Page name: Some Sculpting Basics [Logged in view] [RSS]
2007-01-02 20:51:39
Last author: Hedda
Owner: smakeupfx
# of watchers: 15
D20: 7
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Hi all, [smakeupfx] here, 
I get asked fairly often about simple instructions for making small figure sculptures, or Maquettes.  Molds and mold making techniques, and random questions on materials and tricks.  I'll keep adding to this page as I think of things or in answering your questions.

Maquettes are one of my favorite kinds of jobs. It's all fun and no molds or multiple fabrication. That stuff gets to seem an awful lot like work ;-) They are often small figure sculptures made as one of a kind art, character design "sketches" or a starting point for CG modeling.

What you will need
Polymer Clay - I use SuperSculpy, but fimo, sculpy or any other brand will work and each has it's pros and cons.

Epoxy putty - you can pick this up at almost any hardware store. It's a two part clay-like putty that will cure in 5 to 15 minutes when mixed together.  You can also use more professional materials like Magic-Sculpt, it's a very strong epoxy putty that has a working time of 5 or so hours and fully cures in 24 hours (less if you heat it a bit ;-)  Pick up some 5-minute epoxy glue too, it's useful in putting things together later.

Aluminum armature wire - I use several different sizes of this, but you have to have it. Copper wire or clothes hanger wire will work in a pinch. It's just harder to adjust the pose and bend.

Sculpting tools - Your hands are the best tools you have, and you can make your own sculpting tools pretty easily or just use whatever you can find (I still do). Cheap sculpting tools work just as well as expensive ones, I often get some of those little plastic kids paint brushes and heat one end with a lighter and shape it while hot when I need a special tool for something.

Step by step
First, get your idea sketched out 1 to 1 flat out on a piece of paper. Use that as a template for constructing the wire frame armature. Lay the wire on the paper and bend it until it centers the form you will be sculpting. This step really saves a lot of time and material. It's hard to get arms and legs proportioned right in wire frame without a guide since you're centering the wire in the form not re-creating the form... if that makes any sense. I also like to make the head so it can come off. pretty easy to do, just wrap some wire around the neck stalk so the head piece will slide in and out. Then you can focus on the head and when you get it just right, cook it so you can't bump it and mess up hours of work. For thicker pieces, twist two wires (or more) together, helps it not break as easily and the clay and putty sticks better.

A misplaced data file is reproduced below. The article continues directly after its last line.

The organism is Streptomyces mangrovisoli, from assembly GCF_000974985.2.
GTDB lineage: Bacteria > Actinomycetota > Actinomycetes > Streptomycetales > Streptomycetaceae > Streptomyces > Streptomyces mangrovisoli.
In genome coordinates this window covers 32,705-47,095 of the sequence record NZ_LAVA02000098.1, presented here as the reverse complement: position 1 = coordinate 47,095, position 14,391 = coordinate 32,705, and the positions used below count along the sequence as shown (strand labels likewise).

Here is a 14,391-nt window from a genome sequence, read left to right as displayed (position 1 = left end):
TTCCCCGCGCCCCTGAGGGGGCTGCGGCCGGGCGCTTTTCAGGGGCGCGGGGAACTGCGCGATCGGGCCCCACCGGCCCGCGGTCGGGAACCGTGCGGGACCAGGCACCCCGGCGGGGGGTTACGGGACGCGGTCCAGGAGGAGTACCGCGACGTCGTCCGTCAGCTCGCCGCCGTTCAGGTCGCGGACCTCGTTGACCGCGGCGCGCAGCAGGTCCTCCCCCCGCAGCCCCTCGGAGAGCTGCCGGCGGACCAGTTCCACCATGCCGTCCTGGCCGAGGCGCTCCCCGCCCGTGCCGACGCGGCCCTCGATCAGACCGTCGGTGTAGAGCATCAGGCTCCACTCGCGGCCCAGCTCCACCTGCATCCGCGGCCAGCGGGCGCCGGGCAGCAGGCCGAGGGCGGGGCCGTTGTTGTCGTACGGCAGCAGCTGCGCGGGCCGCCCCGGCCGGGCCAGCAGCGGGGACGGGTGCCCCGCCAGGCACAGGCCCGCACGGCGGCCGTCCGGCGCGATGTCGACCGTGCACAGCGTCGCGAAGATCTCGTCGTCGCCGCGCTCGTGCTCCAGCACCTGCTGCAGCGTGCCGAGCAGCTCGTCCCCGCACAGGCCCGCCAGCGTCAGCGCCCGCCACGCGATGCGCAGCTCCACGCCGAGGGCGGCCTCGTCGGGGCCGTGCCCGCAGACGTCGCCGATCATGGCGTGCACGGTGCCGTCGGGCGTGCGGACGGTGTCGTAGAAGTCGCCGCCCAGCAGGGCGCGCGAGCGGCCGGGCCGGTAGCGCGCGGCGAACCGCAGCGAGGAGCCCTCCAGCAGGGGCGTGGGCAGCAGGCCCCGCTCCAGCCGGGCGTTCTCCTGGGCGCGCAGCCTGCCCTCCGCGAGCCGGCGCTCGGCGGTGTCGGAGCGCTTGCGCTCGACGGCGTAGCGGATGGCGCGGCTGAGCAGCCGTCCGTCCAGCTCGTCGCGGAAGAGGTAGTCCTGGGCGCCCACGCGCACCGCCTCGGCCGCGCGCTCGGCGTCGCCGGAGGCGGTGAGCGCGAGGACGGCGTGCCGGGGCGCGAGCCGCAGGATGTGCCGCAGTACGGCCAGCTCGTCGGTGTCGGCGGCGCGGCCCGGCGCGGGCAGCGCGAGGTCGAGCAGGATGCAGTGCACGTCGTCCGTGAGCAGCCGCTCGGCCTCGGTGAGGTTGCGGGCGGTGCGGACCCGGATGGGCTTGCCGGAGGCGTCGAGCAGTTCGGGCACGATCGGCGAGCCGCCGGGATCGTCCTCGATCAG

Here is a piece I did from start to finish. The armature is bent from wire and that is glued down to a piece of wood with 5 minute epoxy. For bigger shapes, you can wrap the wire with some aluminum foil to fill it out and save you money and clay.


Next, mix up the epoxy putty and cover the wire with a thin coat. Make sure you leave room for clay on top of this (you can cut the epoxy away later if this happens in a place or two, no big deal really).


When the epoxy sets, you can start. I use SuperSculpy. If it's fresh (not sitting on the store shelf for years) you can just start adding. If it is crumbly, you can add a few drops of Mineral Oil and mix it up until it's the right consistency. Just start adding clay, getting the shape roughed out.


I like to get things roughed out, all the proportions the way I want them, then start finishing the most detailed parts, like the head, separately. When I get them just the way I want them I cook it. You cook sculpt in your home oven, follow the directions on the clay and watch it closely, if it starts to turn purple turn it off! don't over cook polymer clays, they put off toxic fumes then.


You can add more clay on top of clay already cooked, then sand or cut or carve...cook again, add more clay. It's a great way to work, and lets you keep adding details without messing up the ones you already finished.


When it's all done, give it a coat of Krylon Primer Paint (really it's the best...worth it to find, cheap stuff will clump, drip, come out of the can with a bad texture, or any number of BAD things when you're put in 60 hours on a sculpt. (and it's really not much cheaper). If Krylon isn't available where you live, ask at a paint store for the best primer paint they carry.